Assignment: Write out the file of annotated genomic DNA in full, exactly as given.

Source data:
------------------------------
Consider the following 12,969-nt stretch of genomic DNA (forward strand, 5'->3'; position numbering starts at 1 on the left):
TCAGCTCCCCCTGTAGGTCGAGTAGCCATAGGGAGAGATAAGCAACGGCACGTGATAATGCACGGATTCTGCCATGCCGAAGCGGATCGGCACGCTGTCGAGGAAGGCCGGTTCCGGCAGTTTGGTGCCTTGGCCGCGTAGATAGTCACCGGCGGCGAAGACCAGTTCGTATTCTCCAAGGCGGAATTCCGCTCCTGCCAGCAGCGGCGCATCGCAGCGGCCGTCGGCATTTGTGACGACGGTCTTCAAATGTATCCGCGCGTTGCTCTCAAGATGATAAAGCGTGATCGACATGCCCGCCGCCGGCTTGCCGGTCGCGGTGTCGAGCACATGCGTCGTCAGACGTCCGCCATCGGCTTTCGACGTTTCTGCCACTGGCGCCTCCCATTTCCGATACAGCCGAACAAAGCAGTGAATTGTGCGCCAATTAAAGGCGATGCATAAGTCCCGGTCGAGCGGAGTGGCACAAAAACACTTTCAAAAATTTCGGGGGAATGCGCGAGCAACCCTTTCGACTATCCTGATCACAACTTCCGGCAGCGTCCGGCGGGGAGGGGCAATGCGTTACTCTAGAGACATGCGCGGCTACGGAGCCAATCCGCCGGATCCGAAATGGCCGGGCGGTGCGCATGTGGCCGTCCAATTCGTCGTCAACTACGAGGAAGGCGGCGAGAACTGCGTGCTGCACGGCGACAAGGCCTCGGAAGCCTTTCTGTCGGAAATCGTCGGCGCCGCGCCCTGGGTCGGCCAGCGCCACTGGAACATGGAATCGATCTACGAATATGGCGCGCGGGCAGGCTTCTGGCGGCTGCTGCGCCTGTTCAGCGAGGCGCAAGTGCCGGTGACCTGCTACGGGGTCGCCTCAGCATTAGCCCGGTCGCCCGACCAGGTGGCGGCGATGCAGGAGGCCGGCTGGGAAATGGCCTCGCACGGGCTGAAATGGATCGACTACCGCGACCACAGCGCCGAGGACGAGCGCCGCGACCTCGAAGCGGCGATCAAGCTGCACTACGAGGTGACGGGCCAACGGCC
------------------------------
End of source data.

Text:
Consider the following 12,969-nt stretch of genomic DNA (forward strand, 5'->3'; position numbering starts at 1 on the left):
TCAGCTCCCCCTGTAGGTCGAGTAGCCATAGGGAGAGATAAGCAACGGCACGTGATAATGCACGGATTCTGCCATGCCGAAGCGGATCGGCACGCTGTCGAGGAAGGCCGGTTCCGGCAGTTTGGTGCCTTGGCCGCGTAGATAGTCACCGGCGGCGAAGACCAGTTCGTATTCTCCAAGGCGGAATTCCGCTCCTGCCAGCAGCGGCGCATCGCAGCGGCCGTCGGCATTTGTGACGACGGTCTTCAAATGTATCCGCGCGTTGCTCTCAAGATGATAAAGCGTGATCGACATGCCCGCCGCCGGCTTGCCGGTCGCGGTGTCGAGCACATGCGTCGTCAGACGTCCGCCATCGGCTTTCGACGTTTCTGCCACTGGCGCCTCCCATTTCCGATACAGCCGAACAAAGCAGTGAATTGTGCGCCAATTAAAGGCGATGCATAAGTCCCGGTCGAGCGGAGTGGCACAAAAACACTTTCAAAAATTTCGGGGGAATGCGCGAGCAACCCTTTCGACTATCCTGATCACAACTTCCGGCAGCGTCCGGCGGGGAGGGGCAATGCGTTACTCTAGAGACATGCGCGGCTACGGAGCCAATCCGCCGGATCCGAAATGGCCGGGCGGTGCGCATGTGGCCGTCCAATTCGTCGTCAACTACGAGGAAGGCGGCGAGAACTGCGTGCTGCACGGCGACAAGGCCTCGGAAGCCTTTCTGTCGGAAATCGTCGGCGCCGCGCCCTGGGTCGGCCAGCGCCACTGGAACATGGAATCGATCTACGAATATGGCGCGCGGGCAGGCTTCTGGCGGCTGCTGCGCCTGTTCAGCGAGGCGCAAGTGCCGGTGACCTGCTACGGGGTCGCCTCAGCATTAGCCCGGTCGCCCGACCAGGTGGCGGCGATGCAGGAGGCCGGCTGGGAAATGGCCTCGCACGGGCTGAAATGGATCGACTACCGCGACCACAGCGCCGAGGACGAGCGCCGCGACCTCGAAGCGGCGATCAAGCTGCACTACGAGGTGACGGGCCAACGGCC